The Marines and Gendarmerie initiated an extensive road-building program to enhance their military effectiveness and open the country to U.S investment. In 1915, Haiti had only three miles of road usable by automobile outside the towns. By 1918, more than 470 miles of road had been built or repaired through the corvée system, including a road linkingPort-au-Prince to Cap-Haitien.

The Great Depression decimated the prices of Haiti’s exports, and destroyed the tenuous gains of the previous decade. After a period of disorder, elections were held in September 1957, which saw Dr Francois Duvalier elected President. Duvalier soon established another dictatorship. His regime is regarded as one of the most repressive and corrupt of modern times, combining violence against political opponents with exploitation of Vodou to instil fear in the majority of the population. An estimated 30,000 Haitians were killed by his government. Duvalier’s policies, led to massive emigration of educated people, deepening Haiti’s economic and social problems. In 1964, Duvalier proclaimed himself “President for Life.” On Duvalier’s death in April 1971, power passed to his 19-year-old son Jean Claude Duvalier.

Much of the Duvaliers’ wealth, amounting to hundreds of millions of dollars over the years, came from the Régie du Tabac (Tobacco Administration). Jean-Claude ‘s actions left the regime vulnerable to unanticipated crises including endemic poverty and the widely-publicized outbreak of AIDS in the early 1980s. Widespread discontent in Haiti began in 1983, when Pope John Paul II condemned the regime during a visit, finally provoking a rebellion, and in February 1986, after months of disorder, the army forced Jean-Claude to resign and go into exile.

From 1986 to 1990, Haiti was ruled by a series of provisional governments. In 1987, a new constitution was ratified, providing for an elected bicameral parliament, an elected president, and a prime minister, cabinet, ministers, and Supreme Court appointed by the president with parliament’s consent. The Constitution also provided for political decentralization through the election of mayors and administrative bodies responsible for local government. At the first elections under the new constitution, in December 1990, Jean-Bertrand Aristide, a charismatic Roman Catholic priest, won 67% of the vote in elections that international observers deemed largely free and fair.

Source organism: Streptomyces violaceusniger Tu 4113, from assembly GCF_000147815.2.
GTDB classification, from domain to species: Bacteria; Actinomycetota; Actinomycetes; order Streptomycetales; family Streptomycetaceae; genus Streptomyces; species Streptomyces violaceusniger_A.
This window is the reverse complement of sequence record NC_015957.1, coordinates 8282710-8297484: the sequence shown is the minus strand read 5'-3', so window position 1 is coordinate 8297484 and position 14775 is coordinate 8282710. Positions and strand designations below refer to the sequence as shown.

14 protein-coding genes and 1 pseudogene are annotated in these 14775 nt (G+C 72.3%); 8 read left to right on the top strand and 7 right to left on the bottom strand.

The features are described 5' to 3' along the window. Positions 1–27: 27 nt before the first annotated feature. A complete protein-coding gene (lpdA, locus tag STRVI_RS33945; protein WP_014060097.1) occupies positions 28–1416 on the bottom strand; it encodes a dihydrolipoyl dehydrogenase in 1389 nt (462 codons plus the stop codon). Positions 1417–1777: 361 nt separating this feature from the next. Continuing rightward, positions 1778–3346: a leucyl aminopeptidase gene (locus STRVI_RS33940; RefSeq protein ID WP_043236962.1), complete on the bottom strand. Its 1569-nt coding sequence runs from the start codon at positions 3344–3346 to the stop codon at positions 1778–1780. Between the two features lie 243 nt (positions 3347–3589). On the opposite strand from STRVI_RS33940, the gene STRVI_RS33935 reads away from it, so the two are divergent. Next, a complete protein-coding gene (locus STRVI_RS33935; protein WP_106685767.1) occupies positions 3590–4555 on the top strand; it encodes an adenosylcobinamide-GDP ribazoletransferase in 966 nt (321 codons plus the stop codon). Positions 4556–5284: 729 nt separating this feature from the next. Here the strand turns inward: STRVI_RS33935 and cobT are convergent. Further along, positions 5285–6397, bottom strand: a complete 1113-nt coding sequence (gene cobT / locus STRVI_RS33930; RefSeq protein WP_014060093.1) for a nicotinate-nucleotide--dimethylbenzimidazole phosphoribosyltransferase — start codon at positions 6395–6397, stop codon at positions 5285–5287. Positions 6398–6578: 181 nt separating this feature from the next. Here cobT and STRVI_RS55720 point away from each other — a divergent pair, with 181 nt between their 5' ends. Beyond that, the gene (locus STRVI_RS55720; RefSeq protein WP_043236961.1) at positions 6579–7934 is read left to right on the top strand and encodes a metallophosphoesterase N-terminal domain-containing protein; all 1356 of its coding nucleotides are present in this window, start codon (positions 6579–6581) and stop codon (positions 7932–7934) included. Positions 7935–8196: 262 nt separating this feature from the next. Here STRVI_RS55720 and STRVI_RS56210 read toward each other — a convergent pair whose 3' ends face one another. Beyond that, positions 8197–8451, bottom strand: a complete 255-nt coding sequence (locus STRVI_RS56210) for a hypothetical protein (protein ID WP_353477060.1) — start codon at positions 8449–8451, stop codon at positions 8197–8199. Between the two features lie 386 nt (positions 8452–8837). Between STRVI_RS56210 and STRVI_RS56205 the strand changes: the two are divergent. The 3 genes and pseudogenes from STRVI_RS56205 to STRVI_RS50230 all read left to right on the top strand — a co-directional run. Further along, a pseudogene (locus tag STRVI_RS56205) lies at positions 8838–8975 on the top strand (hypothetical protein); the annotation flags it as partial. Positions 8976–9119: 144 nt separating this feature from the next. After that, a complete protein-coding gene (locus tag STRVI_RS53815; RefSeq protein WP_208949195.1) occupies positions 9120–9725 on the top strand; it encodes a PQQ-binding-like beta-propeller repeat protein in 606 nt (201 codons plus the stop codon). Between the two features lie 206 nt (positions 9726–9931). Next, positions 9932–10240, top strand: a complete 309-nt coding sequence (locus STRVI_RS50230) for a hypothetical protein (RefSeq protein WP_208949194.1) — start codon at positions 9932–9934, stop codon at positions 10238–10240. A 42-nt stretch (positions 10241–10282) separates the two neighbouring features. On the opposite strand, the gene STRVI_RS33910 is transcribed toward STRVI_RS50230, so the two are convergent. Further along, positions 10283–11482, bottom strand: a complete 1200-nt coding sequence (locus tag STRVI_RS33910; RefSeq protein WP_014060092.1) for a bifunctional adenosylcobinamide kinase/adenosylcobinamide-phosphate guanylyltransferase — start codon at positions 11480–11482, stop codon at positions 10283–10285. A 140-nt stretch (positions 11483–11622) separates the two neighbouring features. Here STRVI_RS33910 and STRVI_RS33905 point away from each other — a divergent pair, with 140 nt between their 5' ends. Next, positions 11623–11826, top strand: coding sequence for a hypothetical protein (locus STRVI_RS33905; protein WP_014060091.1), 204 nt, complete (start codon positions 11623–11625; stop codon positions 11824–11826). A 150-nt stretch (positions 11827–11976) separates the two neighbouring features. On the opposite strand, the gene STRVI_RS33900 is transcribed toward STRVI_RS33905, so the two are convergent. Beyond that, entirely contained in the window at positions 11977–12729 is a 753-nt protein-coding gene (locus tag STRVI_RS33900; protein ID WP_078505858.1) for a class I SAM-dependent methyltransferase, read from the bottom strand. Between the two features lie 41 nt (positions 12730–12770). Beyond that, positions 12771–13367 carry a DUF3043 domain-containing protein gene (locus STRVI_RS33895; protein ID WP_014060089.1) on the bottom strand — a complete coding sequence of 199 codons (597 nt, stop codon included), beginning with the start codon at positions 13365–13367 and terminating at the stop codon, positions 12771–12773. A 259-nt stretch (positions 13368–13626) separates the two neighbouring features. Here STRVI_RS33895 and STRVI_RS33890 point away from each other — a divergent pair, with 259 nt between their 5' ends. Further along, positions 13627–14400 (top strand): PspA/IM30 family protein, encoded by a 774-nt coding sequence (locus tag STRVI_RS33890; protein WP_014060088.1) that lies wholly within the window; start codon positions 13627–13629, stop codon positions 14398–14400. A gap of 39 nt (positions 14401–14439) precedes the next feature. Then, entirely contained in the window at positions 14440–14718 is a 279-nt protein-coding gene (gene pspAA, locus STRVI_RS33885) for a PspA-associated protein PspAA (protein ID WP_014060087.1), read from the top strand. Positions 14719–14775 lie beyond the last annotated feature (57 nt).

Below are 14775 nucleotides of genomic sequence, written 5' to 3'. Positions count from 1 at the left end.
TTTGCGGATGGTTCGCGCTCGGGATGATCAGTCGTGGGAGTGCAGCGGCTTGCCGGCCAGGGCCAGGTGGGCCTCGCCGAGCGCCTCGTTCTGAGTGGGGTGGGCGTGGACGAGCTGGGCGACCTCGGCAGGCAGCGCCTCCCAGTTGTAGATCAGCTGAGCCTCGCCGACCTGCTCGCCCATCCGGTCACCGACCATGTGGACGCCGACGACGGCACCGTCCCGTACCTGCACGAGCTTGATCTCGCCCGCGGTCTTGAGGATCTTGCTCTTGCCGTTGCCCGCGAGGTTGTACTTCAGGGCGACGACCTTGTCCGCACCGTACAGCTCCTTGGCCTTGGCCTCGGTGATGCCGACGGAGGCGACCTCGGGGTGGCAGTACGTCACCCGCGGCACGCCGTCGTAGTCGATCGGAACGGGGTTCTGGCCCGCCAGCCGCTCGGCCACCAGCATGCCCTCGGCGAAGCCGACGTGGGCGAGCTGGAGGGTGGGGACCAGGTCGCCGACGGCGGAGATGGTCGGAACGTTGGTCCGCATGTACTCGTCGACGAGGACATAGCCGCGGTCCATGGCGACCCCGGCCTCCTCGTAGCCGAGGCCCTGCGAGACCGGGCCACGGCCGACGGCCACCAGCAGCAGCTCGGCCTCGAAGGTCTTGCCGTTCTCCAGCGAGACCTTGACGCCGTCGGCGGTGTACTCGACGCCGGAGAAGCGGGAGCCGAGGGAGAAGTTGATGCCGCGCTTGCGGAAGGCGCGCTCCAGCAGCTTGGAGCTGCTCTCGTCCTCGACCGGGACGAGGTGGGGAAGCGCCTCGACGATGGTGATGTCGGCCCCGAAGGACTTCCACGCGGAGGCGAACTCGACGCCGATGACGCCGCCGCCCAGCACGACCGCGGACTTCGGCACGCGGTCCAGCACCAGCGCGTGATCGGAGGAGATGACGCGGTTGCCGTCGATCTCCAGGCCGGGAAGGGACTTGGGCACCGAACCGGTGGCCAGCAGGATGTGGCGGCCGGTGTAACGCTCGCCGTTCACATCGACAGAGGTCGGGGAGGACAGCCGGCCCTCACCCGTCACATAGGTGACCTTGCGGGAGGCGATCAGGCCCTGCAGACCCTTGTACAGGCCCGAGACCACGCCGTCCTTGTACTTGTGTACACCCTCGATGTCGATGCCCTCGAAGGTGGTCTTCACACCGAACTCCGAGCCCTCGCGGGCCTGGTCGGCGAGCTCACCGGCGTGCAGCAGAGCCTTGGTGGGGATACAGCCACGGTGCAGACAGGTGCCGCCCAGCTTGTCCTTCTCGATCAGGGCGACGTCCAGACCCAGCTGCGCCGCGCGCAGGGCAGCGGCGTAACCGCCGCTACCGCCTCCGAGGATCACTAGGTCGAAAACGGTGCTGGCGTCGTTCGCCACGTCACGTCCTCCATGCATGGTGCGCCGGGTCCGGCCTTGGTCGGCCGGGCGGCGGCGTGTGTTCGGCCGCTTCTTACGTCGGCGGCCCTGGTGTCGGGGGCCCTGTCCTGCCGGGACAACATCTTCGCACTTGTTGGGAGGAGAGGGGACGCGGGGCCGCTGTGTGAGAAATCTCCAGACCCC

Aristide’s radical populist policies alarmed many of the country’s elite, and, in September 1991, he was overthrown in a violent coup that brought General Raoul Cédras to power. There was violent resistance to the coup, in which hundreds were killed, and Aristide was forced into exile. The coup created a large-scale exodus of refugees to the United States. The United States Coast Guard interdicted (in many cases, rescued) a total of 41,342 Haitians during 1991 and 1992. Most were denied entry to the United States and repatriated back to Haiti. The military regime governed Haiti until 1993.

In mid-September 1994, with U.S. troops prepared to enter Haiti by force forOperation Uphold Democracy, President Bill Clinton dispatched a negotiating team led by former President Jimmy Carter to persuade the authorities to step aside and allow for the return of constitutional rule. With intervening troops already airborne, Cédras and other top leaders agreed to step down. In October Aristide was able to return. Elections were held in June 1995. Aristide’s coalition, the Lavalas (Waterfall) Political Organization, had a sweeping victory. When Aristide’s term ended in February 1996, René Préval, a prominent Aristide political ally, was elected President with 88% of the vote. This was Haiti’s first ever transition between two democratically elected presidents.

In late 1996, Aristide broke with Préval and formed a new political party, the Lavalas Family (Fanmi Lavalas), which won elections in April 1997 for one-third of the Senate and local assemblies, but these results were not accepted by the government. The split between Aristide and Préval produced a dangerous political deadlock, and the government was unable to organize the local and parliamentary elections due in late 1998. In January 1999, Préval dismissed legislators whose terms had expired – the entire Chamber of Deputies and all but nine members of the Senate, and Préval then ruled by decree.